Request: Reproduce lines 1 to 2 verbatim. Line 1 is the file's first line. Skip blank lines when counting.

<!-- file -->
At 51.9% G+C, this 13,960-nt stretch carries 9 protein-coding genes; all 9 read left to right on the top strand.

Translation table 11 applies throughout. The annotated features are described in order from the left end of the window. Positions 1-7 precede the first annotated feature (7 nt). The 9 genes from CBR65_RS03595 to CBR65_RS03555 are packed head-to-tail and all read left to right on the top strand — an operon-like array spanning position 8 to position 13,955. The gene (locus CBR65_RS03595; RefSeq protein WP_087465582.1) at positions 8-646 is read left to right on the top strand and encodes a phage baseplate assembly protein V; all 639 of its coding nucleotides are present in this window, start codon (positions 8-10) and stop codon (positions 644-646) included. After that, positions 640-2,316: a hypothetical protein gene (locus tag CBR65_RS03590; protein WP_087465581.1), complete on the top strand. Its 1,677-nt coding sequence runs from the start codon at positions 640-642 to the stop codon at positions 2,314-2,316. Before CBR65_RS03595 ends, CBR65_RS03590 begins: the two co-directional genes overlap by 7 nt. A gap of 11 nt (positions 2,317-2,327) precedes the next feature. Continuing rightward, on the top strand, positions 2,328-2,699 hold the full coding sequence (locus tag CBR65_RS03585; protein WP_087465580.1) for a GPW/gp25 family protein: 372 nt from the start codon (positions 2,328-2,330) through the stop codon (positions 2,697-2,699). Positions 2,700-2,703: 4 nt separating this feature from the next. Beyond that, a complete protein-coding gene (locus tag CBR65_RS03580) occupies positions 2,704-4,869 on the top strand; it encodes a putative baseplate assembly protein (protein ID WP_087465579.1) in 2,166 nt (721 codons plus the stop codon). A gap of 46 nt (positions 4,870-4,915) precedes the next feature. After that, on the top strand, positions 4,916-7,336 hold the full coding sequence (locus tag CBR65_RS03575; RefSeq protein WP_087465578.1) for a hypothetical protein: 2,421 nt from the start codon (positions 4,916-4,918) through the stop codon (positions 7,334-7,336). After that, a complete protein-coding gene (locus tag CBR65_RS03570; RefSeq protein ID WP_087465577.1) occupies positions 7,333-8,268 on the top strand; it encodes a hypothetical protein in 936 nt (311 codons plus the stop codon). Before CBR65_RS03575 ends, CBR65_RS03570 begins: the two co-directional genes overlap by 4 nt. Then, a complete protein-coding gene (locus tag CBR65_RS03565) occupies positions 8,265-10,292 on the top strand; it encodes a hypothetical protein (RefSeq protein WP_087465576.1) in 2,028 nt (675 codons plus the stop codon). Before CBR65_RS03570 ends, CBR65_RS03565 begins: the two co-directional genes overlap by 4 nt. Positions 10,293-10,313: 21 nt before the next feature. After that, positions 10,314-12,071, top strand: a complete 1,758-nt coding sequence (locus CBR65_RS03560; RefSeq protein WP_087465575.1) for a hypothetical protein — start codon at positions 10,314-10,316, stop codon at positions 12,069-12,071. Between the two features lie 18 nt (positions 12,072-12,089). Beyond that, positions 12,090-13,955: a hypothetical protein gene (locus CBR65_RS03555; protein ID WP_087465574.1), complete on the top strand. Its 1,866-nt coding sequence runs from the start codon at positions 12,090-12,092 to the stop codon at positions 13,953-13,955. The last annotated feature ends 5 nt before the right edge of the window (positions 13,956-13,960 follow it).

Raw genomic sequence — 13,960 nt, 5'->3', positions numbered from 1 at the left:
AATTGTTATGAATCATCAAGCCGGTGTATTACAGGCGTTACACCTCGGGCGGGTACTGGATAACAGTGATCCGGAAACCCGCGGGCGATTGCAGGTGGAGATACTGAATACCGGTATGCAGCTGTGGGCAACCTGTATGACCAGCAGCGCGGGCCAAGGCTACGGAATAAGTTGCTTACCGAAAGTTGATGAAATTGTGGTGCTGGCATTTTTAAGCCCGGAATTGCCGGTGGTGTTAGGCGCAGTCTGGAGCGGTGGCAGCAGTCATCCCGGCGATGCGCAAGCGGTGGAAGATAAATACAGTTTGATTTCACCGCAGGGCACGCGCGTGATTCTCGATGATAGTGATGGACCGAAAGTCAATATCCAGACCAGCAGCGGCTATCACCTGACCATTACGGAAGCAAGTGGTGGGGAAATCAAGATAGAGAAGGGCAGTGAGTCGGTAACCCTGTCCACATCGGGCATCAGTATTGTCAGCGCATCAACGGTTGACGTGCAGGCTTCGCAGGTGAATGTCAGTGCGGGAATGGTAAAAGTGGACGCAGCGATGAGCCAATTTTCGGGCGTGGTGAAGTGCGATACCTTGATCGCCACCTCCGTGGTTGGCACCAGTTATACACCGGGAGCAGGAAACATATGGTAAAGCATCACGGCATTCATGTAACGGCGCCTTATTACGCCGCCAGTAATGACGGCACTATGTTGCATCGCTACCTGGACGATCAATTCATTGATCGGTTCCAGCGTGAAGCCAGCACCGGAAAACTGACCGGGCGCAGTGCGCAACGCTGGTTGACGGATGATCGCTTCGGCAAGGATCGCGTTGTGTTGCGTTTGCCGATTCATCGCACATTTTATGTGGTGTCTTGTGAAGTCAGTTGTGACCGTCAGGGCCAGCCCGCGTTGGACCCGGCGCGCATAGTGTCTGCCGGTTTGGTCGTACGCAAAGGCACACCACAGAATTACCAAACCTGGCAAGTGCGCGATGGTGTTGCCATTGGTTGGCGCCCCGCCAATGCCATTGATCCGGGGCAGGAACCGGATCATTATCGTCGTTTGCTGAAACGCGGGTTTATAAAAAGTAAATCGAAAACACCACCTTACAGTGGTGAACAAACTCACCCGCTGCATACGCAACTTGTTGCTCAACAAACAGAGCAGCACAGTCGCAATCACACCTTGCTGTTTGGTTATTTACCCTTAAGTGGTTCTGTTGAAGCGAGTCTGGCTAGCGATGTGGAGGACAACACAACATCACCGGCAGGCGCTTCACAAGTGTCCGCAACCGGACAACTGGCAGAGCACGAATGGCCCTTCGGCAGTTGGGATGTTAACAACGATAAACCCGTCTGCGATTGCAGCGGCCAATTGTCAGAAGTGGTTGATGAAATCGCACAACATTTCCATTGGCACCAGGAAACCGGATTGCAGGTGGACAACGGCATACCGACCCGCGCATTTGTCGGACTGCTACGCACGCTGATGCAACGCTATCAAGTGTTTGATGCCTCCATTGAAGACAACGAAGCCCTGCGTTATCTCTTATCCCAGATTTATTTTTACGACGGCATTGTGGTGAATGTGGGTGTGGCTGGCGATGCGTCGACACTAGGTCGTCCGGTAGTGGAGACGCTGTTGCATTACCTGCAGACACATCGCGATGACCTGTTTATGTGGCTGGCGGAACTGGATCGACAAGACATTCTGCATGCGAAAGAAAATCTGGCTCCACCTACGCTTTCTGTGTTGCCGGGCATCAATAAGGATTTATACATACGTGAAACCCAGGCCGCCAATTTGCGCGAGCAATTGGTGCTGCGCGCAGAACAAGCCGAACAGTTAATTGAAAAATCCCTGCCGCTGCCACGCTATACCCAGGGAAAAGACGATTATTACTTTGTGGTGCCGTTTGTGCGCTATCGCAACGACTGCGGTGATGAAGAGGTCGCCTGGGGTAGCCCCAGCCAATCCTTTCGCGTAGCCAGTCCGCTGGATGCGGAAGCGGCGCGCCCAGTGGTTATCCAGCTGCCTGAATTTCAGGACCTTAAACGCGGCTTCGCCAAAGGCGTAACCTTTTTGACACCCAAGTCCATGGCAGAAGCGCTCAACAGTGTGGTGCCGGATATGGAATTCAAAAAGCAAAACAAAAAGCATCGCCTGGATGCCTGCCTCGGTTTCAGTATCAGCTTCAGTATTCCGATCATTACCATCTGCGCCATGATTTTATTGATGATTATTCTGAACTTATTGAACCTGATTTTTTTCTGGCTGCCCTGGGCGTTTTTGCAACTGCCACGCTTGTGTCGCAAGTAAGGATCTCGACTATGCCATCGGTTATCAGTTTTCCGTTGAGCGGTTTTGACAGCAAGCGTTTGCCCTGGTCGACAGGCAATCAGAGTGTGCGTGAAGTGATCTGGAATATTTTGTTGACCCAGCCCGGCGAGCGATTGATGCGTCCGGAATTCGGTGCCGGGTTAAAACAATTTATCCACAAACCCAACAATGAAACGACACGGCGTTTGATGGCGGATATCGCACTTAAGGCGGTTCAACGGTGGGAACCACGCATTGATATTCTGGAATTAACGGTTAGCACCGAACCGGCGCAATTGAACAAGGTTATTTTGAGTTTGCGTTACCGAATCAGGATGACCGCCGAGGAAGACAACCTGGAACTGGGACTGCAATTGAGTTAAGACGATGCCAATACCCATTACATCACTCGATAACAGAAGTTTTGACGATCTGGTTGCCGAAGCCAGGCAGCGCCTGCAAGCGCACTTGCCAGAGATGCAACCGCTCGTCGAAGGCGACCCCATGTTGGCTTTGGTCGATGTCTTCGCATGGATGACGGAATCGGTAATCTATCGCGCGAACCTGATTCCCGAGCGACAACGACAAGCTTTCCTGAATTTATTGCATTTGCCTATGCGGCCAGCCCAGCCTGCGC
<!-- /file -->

At 51.9% G+C, this 13,960-nt stretch carries 9 protein-coding genes; all 9 read left to right on the top strand.

Translation table 11 applies throughout. The annotated features are described in order from the left end of the window. Positions 1-7 precede the first annotated feature (7 nt). The 9 genes from CBR65_RS03595 to CBR65_RS03555 are packed head-to-tail and all read left to right on the top strand — an operon-like array spanning position 8 to position 13,955. The gene (locus CBR65_RS03595; RefSeq protein WP_087465582.1) at positions 8-646 is read left to right on the top strand and encodes a phage baseplate assembly protein V; all 639 of its coding nucleotides are present in this window, start codon (positions 8-10) and stop codon (positions 644-646) included. After that, positions 640-2,316: a hypothetical protein gene (locus tag CBR65_RS03590; protein WP_087465581.1), complete on the top strand. Its 1,677-nt coding sequence runs from the start codon at positions 640-642 to the stop codon at positions 2,314-2,316. Before CBR65_RS03595 ends, CBR65_RS03590 begins: the two co-directional genes overlap by 7 nt. A gap of 11 nt (positions 2,317-2,327) precedes the next feature. Continuing rightward, on the top strand, positions 2,328-2,699 hold the full coding sequence (locus tag CBR65_RS03585; protein WP_087465580.1) for a GPW/gp25 family protein: 372 nt from the start codon (positions 2,328-2,330) through the stop codon (positions 2,697-2,699). Positions 2,700-2,703: 4 nt separating this feature from the next. Beyond that, a complete protein-coding gene (locus tag CBR65_RS03580) occupies positions 2,704-4,869 on the top strand; it encodes a putative baseplate assembly protein (protein ID WP_087465579.1) in 2,166 nt (721 codons plus the stop codon). A gap of 46 nt (positions 4,870-4,915) precedes the next feature. After that, on the top strand, positions 4,916-7,336 hold the full coding sequence (locus tag CBR65_RS03575; RefSeq protein WP_087465578.1) for a hypothetical protein: 2,421 nt from the start codon (positions 4,916-4,918) through the stop codon (positions 7,334-7,336). After that, a complete protein-coding gene (locus tag CBR65_RS03570; RefSeq protein ID WP_087465577.1) occupies positions 7,333-8,268 on the top strand; it encodes a hypothetical protein in 936 nt (311 codons plus the stop codon). Before CBR65_RS03575 ends, CBR65_RS03570 begins: the two co-directional genes overlap by 4 nt. Then, a complete protein-coding gene (locus tag CBR65_RS03565) occupies positions 8,265-10,292 on the top strand; it encodes a hypothetical protein (RefSeq protein WP_087465576.1) in 2,028 nt (675 codons plus the stop codon). Before CBR65_RS03570 ends, CBR65_RS03565 begins: the two co-directional genes overlap by 4 nt. Positions 10,293-10,313: 21 nt before the next feature. After that, positions 10,314-12,071, top strand: a complete 1,758-nt coding sequence (locus CBR65_RS03560; RefSeq protein WP_087465575.1) for a hypothetical protein — start codon at positions 10,314-10,316, stop codon at positions 12,069-12,071. Between the two features lie 18 nt (positions 12,072-12,089). Beyond that, positions 12,090-13,955: a hypothetical protein gene (locus CBR65_RS03555; protein ID WP_087465574.1), complete on the top strand. Its 1,866-nt coding sequence runs from the start codon at positions 12,090-12,092 to the stop codon at positions 13,953-13,955. The last annotated feature ends 5 nt before the right edge of the window (positions 13,956-13,960 follow it).